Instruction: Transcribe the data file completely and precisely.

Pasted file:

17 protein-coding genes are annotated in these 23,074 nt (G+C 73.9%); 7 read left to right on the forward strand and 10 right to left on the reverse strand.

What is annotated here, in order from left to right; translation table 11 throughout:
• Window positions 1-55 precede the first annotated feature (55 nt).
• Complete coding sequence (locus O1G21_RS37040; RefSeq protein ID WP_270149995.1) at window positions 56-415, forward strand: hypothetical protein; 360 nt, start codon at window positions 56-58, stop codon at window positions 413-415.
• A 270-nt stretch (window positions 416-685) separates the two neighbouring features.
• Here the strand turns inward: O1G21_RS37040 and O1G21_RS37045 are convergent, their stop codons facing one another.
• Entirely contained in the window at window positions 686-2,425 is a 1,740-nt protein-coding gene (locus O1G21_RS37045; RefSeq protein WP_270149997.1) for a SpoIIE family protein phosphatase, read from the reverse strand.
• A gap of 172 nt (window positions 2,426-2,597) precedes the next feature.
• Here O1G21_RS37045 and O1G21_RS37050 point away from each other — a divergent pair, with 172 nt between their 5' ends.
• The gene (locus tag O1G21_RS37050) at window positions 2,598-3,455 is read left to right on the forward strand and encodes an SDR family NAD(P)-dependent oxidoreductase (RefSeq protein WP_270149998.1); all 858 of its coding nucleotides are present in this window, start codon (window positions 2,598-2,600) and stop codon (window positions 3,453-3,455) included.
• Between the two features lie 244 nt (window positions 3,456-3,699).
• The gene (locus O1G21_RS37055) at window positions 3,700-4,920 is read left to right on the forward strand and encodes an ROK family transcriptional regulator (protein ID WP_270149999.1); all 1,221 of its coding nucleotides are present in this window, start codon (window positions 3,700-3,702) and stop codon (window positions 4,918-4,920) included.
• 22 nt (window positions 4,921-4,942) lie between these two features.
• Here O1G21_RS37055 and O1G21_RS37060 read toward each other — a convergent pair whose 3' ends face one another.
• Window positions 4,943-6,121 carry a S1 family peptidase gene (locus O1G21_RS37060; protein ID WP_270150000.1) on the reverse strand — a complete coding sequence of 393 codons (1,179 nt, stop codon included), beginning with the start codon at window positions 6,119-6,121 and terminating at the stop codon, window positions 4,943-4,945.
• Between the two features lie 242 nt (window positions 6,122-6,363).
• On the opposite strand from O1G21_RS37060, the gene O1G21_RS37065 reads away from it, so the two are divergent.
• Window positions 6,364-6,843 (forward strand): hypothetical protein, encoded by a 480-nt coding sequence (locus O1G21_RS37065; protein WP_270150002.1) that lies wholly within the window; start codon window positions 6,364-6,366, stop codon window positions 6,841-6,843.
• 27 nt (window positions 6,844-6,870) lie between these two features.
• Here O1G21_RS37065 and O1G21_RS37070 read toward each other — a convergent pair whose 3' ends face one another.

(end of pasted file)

17 protein-coding genes are annotated in these 23,074 nt (G+C 73.9%); 7 read left to right on the forward strand and 10 right to left on the reverse strand.

What is annotated here, in order from left to right; translation table 11 throughout:
• Window positions 1-55 precede the first annotated feature (55 nt).
• Complete coding sequence (locus O1G21_RS37040; RefSeq protein ID WP_270149995.1) at window positions 56-415, forward strand: hypothetical protein; 360 nt, start codon at window positions 56-58, stop codon at window positions 413-415.
• A 270-nt stretch (window positions 416-685) separates the two neighbouring features.
• Here the strand turns inward: O1G21_RS37040 and O1G21_RS37045 are convergent, their stop codons facing one another.
• Entirely contained in the window at window positions 686-2,425 is a 1,740-nt protein-coding gene (locus O1G21_RS37045; RefSeq protein WP_270149997.1) for a SpoIIE family protein phosphatase, read from the reverse strand.
• A gap of 172 nt (window positions 2,426-2,597) precedes the next feature.
• Here O1G21_RS37045 and O1G21_RS37050 point away from each other — a divergent pair, with 172 nt between their 5' ends.
• The gene (locus tag O1G21_RS37050) at window positions 2,598-3,455 is read left to right on the forward strand and encodes an SDR family NAD(P)-dependent oxidoreductase (RefSeq protein WP_270149998.1); all 858 of its coding nucleotides are present in this window, start codon (window positions 2,598-2,600) and stop codon (window positions 3,453-3,455) included.
• Between the two features lie 244 nt (window positions 3,456-3,699).
• The gene (locus O1G21_RS37055) at window positions 3,700-4,920 is read left to right on the forward strand and encodes an ROK family transcriptional regulator (protein ID WP_270149999.1); all 1,221 of its coding nucleotides are present in this window, start codon (window positions 3,700-3,702) and stop codon (window positions 4,918-4,920) included.
• 22 nt (window positions 4,921-4,942) lie between these two features.
• Here O1G21_RS37055 and O1G21_RS37060 read toward each other — a convergent pair whose 3' ends face one another.
• Window positions 4,943-6,121 carry a S1 family peptidase gene (locus O1G21_RS37060; protein ID WP_270150000.1) on the reverse strand — a complete coding sequence of 393 codons (1,179 nt, stop codon included), beginning with the start codon at window positions 6,119-6,121 and terminating at the stop codon, window positions 4,943-4,945.
• Between the two features lie 242 nt (window positions 6,122-6,363).
• On the opposite strand from O1G21_RS37060, the gene O1G21_RS37065 reads away from it, so the two are divergent.
• Window positions 6,364-6,843 (forward strand): hypothetical protein, encoded by a 480-nt coding sequence (locus O1G21_RS37065; protein WP_270150002.1) that lies wholly within the window; start codon window positions 6,364-6,366, stop codon window positions 6,841-6,843.
• 27 nt (window positions 6,844-6,870) lie between these two features.
• Here O1G21_RS37065 and O1G21_RS37070 read toward each other — a convergent pair whose 3' ends face one another.